Average house prices dip following end of Stamp Duty holiday

/ Isla MacFarlane
Average house prices dip following end of Stamp Duty holiday

According to the latest government data, house prices cooled following the end of the Stamp Duty holiday; however, the fundamentals of the housing market remain strong, and the outlook is healthy.

The data shows:

  • Average house prices in the UK increased by 8.0% in the year to July 2021, down from 13.1% in June 2021.
  • At the country level, the largest annual house price growth in the year to July 2021 was recorded in Scotland, where house prices increased by 14.6%.
  • Wales saw house prices increase by 11.6% in the year to July 2021.
  • England saw house prices increase by 7.0% in the year to July 2021.
  • Northern Ireland saw house prices increase by 9.0% over the year to Quarter 2 (April to June) 2021.

John Eastgate, Managing Director of Property Finance at Shawbrook Bank, said: “House price strength is set to continue despite the ending of the Stamp Duty holiday. The dramatic shortage of supply looks set to persist and the economic backdrop will underpin valuations. The difference this time of course is that, if anything, London price rises are behind many other parts of the country, as buying habits change and buyers’ priorities shift towards quality of life rather than quality of commute.  London prices will come back strongly however as we see a return to normality.

“Mortgage rates are more attractive than ever, however accelerating house prices will do nothing to ease affordability challenges and we should expect to see continued growth of the Private Rental Sector, which plays an essential role in the housing landscape.”

UK house prices increased by 8.0% in the year to July 2021, down from 13.1% in June 2021. On a non-seasonally adjusted basis, average house prices in the UK decreased by 3.7% between June and July 2021, compared with an increase of 0.8% during the same period a year earlier (June and July 2020).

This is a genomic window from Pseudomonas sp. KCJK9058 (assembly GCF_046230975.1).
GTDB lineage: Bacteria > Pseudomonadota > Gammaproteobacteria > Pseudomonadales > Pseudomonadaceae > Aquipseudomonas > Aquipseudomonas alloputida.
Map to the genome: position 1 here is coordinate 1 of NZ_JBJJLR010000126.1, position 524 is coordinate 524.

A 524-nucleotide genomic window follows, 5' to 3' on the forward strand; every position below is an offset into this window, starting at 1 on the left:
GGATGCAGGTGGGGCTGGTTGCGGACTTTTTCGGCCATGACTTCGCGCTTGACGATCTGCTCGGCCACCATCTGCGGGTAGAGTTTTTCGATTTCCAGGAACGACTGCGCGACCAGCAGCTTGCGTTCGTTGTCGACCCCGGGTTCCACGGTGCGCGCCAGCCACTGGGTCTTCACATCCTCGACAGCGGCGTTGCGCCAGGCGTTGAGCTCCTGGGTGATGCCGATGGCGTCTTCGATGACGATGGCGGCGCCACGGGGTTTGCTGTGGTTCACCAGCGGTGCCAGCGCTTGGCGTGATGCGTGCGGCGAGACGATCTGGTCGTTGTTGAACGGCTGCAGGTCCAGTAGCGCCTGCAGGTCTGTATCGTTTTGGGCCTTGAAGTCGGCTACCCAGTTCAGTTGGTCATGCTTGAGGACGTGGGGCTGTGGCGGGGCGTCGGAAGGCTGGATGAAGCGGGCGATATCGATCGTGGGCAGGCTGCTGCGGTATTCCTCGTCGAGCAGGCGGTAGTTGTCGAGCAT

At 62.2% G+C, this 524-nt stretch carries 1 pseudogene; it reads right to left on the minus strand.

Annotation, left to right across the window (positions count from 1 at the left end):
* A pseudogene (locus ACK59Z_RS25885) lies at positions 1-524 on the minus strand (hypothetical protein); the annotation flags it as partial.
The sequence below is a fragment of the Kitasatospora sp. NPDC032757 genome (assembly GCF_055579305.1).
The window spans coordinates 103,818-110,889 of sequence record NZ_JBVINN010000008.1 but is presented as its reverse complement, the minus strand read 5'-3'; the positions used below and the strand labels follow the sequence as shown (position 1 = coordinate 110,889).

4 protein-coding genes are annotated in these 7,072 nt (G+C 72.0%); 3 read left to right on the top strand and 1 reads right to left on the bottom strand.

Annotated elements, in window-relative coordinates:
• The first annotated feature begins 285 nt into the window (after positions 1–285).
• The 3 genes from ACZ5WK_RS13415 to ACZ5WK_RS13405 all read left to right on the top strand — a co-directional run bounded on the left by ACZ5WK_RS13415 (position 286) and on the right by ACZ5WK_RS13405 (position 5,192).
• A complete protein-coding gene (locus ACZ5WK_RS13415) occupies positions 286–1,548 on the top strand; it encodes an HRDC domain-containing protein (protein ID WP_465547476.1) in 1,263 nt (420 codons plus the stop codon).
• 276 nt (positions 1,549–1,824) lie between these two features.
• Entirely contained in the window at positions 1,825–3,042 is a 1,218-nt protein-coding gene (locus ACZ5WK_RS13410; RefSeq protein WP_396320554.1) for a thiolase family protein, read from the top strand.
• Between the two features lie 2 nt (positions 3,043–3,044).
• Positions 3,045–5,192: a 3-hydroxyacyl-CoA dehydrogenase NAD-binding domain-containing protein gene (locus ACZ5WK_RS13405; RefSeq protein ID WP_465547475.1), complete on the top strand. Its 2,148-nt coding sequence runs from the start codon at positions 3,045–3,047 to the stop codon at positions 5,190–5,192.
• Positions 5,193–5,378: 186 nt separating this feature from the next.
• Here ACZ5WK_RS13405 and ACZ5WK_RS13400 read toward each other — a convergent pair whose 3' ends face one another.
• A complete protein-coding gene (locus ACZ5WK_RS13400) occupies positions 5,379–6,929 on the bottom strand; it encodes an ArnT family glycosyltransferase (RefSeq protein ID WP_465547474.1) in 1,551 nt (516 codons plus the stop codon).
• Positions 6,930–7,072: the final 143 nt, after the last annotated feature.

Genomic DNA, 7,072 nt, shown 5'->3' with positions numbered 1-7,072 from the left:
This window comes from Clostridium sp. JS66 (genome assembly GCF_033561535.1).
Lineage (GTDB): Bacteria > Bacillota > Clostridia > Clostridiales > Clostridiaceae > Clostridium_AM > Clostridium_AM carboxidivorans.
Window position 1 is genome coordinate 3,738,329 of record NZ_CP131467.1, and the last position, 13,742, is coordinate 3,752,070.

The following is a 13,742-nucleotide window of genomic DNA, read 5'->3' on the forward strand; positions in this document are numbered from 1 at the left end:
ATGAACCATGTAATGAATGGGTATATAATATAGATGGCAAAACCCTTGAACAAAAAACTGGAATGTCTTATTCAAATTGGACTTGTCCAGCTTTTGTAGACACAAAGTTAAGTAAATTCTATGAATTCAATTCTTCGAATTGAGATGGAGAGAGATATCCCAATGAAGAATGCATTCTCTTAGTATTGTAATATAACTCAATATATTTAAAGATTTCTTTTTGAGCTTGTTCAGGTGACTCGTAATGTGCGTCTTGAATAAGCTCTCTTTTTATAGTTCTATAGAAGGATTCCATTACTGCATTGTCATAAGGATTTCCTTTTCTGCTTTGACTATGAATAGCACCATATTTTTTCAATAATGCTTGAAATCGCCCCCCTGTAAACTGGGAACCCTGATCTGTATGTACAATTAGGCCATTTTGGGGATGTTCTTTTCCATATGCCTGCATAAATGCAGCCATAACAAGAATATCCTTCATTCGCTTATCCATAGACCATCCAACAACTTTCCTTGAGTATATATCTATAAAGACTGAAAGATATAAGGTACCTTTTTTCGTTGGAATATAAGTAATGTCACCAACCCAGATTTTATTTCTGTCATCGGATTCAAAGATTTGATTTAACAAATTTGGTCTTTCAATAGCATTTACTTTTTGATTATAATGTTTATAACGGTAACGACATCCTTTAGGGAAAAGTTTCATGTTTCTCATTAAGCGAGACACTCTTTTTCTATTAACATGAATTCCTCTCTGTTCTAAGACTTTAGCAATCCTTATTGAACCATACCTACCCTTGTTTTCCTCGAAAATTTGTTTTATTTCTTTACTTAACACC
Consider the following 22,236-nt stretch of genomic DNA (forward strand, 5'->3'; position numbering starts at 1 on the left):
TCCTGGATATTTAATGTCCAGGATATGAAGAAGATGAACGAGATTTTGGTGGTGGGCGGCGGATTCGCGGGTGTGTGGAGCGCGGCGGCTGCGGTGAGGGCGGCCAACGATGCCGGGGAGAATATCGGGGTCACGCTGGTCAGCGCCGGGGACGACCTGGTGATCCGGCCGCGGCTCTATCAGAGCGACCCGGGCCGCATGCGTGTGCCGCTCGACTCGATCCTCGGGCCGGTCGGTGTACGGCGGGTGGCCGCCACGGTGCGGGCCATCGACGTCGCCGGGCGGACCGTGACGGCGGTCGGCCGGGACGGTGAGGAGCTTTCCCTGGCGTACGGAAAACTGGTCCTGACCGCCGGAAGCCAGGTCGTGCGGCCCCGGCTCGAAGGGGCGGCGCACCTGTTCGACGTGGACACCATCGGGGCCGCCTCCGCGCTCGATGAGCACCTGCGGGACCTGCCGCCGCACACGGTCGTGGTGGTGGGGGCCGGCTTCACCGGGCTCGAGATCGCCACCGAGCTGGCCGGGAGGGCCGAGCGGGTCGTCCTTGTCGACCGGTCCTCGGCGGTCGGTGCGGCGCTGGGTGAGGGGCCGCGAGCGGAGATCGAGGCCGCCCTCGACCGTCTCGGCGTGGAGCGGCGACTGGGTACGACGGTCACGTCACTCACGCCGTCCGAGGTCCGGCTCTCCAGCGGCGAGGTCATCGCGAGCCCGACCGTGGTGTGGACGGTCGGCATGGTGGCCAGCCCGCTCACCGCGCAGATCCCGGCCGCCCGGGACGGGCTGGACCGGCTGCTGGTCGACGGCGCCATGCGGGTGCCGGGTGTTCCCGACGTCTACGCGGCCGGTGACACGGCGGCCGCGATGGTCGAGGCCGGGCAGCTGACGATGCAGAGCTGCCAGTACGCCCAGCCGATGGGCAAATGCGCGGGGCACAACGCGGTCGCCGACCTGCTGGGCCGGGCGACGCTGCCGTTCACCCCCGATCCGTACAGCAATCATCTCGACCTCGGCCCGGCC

House price growth was strongest in the North East where prices increased by 10.8% in the year to July 2021. The lowest annual growth was in London, where prices increased by 2.2% in the year to July 2021.

The Royal Institution of Chartered Surveyors’ (RICS) July 2021 UK Residential Market Survey reported a much softer month for new activity in the housing market, due to the start of the phasing out of the Stamp Duty holiday from the end of June.

The Bank of England’s Agents summary of business conditions 2021 Q2 reported ongoing strong demand for housing across most of the UK and a shortage of properties for sale, which pushed up prices.

The UK Property Transactions Statistics showed that in July 2021, on a seasonally adjusted basis, the estimated number of transactions of residential properties with a value of £40,000 or greater was 73,740. This is 4.2% higher than a year ago. Between June and July 2021, UK transactions decreased by 62.8% on a seasonally adjusted basis, following a record level of transaction numbers in June 2021.

The Bank of England’s Money and Credit July 2021 release reported that mortgage approvals for house purchases (an indicator of future lending) in July 2021 was 75,200, which is down from 80,300 in June 2021.

Joshua Elash, director of property lender MT Finance, said: “The approaching end of the stamp duty holiday brought about a feeding frenzy in June, which was always going to be followed by a lacklustre July as the market drew breath.

“Although dramatic, the decrease in transactional activity from June by a whopping 62.8 per cent is a temporary dip and we expect an immediate bounce back both in terms of transactional volume and house-price growth.

“The fundamentals remain strong with demand continuing to outstrip supply. With reported labour shortages and disruptions to the supply chain threatening to impact the rate at which new housing will be brought to market, exacerbated by inflationary pressure, we expect house-price growth to gather serious momentum as we head into the final quarter of the year.”

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